On March 20, Marco Falconí Picardo, who is seeking reelection to Congress as a member of the Alliance for Progress, filed a lawsuit against Julio Ancalle Gutiérrez, Carlos Navea Paredes, and Iván Slocovich Pardo, seeking 10 million soles (U.S.$3.3 millions) in damages in connection with journalistic reports that he had received a salary and holiday bonuses while on leave from Congress.
A resolution approved at the 70th General Assembly of the IAPA in Charleston underscored the troubling consequences for freedom of information in the event that the Peruvian Congress and executive branch did not pass the electoral reform package by the end of the legislative session in December 2015.
Unfortunately, weeks after President Ollanta Humala called for general elections on April 10 and during a special legislative session, the approved laws turned out instead to be an aberrant electoral “counter-reform” package that led to the climate of confusion described above.
One thing that was achieved, albeit only on an initial basis, was the ability to learn about candidates’ background records. For example, the Peruvian people previously had no legal mechanism for finding out whether candidates for high-level office had ever been convicted of drug trafficking, pedophilia, embezzlement, etc
As has been customary since the general elections of 2001 in Peru, on March 30 the Peruvian Press Council called on the presidential candidates to sign a document titled “The Lima Principles: Freedom of Expression and Access to Government-Held Information.”
All nine candidates have signed off on these principles.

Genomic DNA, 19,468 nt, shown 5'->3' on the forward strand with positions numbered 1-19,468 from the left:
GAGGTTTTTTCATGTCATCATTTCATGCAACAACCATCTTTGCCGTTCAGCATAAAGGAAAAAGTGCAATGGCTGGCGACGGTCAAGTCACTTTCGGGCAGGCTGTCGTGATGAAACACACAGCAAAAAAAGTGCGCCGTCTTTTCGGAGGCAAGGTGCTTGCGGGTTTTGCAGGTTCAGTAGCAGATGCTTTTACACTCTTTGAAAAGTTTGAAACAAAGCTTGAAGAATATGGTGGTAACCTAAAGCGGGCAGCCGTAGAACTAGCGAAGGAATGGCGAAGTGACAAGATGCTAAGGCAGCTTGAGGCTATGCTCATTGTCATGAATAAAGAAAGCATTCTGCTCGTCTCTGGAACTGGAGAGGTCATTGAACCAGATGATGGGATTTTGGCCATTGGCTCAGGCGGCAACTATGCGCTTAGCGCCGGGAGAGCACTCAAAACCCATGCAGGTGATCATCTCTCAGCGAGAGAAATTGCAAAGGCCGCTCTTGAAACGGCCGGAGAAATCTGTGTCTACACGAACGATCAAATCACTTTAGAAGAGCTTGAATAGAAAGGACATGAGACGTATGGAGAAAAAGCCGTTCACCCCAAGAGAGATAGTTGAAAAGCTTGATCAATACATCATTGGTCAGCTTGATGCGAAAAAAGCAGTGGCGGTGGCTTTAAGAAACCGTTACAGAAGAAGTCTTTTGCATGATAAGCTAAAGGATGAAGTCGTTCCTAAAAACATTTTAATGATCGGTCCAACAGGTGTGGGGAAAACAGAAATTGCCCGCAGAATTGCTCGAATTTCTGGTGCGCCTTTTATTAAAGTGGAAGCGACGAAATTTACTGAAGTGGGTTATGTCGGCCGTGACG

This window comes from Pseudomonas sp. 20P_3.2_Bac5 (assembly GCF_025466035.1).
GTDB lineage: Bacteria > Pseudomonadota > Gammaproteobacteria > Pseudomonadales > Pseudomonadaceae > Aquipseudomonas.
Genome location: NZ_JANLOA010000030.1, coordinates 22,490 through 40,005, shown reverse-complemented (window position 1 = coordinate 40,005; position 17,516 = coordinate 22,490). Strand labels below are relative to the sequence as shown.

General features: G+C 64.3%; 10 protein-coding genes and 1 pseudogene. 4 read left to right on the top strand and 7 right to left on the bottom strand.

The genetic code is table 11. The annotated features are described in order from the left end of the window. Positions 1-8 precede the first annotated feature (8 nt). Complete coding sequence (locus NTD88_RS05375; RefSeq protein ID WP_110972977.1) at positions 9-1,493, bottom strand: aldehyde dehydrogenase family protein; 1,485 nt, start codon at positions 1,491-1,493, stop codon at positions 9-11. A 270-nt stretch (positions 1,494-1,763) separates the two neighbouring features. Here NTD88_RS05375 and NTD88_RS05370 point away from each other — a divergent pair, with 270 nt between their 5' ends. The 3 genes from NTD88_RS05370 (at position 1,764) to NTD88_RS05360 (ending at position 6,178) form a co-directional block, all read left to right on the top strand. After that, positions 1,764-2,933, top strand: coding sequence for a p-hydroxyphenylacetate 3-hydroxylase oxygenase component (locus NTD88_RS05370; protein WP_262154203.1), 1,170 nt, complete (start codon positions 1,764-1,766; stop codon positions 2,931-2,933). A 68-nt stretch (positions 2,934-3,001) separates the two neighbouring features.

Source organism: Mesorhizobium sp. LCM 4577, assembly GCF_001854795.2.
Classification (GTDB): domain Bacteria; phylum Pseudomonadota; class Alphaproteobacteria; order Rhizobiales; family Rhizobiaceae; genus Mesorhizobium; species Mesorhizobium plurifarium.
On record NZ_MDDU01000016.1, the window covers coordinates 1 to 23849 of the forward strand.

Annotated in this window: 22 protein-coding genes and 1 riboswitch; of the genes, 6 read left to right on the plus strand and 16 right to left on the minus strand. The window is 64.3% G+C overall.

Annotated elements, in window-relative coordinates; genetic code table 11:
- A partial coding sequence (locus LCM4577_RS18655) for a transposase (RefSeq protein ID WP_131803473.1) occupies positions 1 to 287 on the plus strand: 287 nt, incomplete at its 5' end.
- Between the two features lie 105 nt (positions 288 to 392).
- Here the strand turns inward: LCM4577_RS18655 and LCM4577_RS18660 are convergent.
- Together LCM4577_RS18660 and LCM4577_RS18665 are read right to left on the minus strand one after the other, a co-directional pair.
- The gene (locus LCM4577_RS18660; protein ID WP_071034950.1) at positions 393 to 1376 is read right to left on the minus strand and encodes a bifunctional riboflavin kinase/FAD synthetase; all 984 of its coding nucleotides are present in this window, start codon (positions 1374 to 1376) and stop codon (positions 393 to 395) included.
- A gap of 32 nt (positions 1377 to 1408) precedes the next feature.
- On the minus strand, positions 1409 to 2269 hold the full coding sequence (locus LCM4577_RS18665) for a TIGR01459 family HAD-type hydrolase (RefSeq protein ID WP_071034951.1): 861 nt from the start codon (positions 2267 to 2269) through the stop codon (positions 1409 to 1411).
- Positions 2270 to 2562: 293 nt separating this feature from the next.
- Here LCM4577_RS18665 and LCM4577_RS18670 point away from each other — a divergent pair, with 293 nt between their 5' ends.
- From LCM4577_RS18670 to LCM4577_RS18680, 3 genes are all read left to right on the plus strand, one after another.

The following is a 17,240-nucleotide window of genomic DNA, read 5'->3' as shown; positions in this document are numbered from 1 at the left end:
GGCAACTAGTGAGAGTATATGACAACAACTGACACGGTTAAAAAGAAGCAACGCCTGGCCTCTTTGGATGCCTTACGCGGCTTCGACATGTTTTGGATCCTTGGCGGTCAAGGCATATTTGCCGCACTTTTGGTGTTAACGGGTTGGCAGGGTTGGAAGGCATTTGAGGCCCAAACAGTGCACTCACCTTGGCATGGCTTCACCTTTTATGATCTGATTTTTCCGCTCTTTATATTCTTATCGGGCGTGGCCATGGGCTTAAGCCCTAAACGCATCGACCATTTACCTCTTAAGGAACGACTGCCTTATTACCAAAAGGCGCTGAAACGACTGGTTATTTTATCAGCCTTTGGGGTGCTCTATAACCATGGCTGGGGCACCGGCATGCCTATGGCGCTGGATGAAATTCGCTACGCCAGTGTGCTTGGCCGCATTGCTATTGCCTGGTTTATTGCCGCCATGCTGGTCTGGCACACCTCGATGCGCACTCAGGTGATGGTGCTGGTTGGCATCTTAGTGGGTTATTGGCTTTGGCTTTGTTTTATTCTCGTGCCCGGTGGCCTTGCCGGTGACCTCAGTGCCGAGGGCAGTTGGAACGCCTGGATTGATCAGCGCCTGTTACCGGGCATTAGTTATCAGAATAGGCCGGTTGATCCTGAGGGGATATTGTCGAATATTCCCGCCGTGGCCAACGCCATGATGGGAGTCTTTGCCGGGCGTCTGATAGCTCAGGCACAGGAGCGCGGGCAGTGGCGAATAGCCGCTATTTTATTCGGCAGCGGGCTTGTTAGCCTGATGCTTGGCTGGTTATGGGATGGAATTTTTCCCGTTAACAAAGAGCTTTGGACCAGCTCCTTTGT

An addendum on freedom of expression on the Internet — and, in particular, the government’s obligations to ensure that crimes against journalists do not go unpunished and to compensate the family members of victims — was added to this document in 2016.
More than 50 journalists have been killed in Peru in the past 20 years, and all of these cases remain unpunished.
On October 15, Wilson Villegas Saldaña, a journalist for W TV – Channel 22, Cable Moyobamba, was harassed and threatened by members of autonomous peasant patrols while covering the 24-hour preemptive general strike called by the peasant patrols in the San Martín region.
On November 12, Germán Juárez Bustamante, a reporter for the Telesur television network and Expresión radio station in the city of Ilo, in the Moquegua region, was physically assaulted by a mid-ranking officer of the Peruvian National Police. Juárez was recording a police traffic stop of a pickup truck when the officers attempted to prevent him from doing his work, assaulting him and damaging his equipment.
On November 22, journalists Germán Medina Lu of CBS Televisión and Frank Quispe Zevallos of Ribereña Televisión, in Nasca province, Ica region, were physically assaulted by a businessman whom they identified as responsible for irregularities in a public works project.
On November 24, reporter Diego Cáceres Hinostroza and cameraman Jhann Ramírez Flores of Best Cable TV in Casma province, Ancash region, were assaulted by police officers while covering the eviction of merchants from municipal property.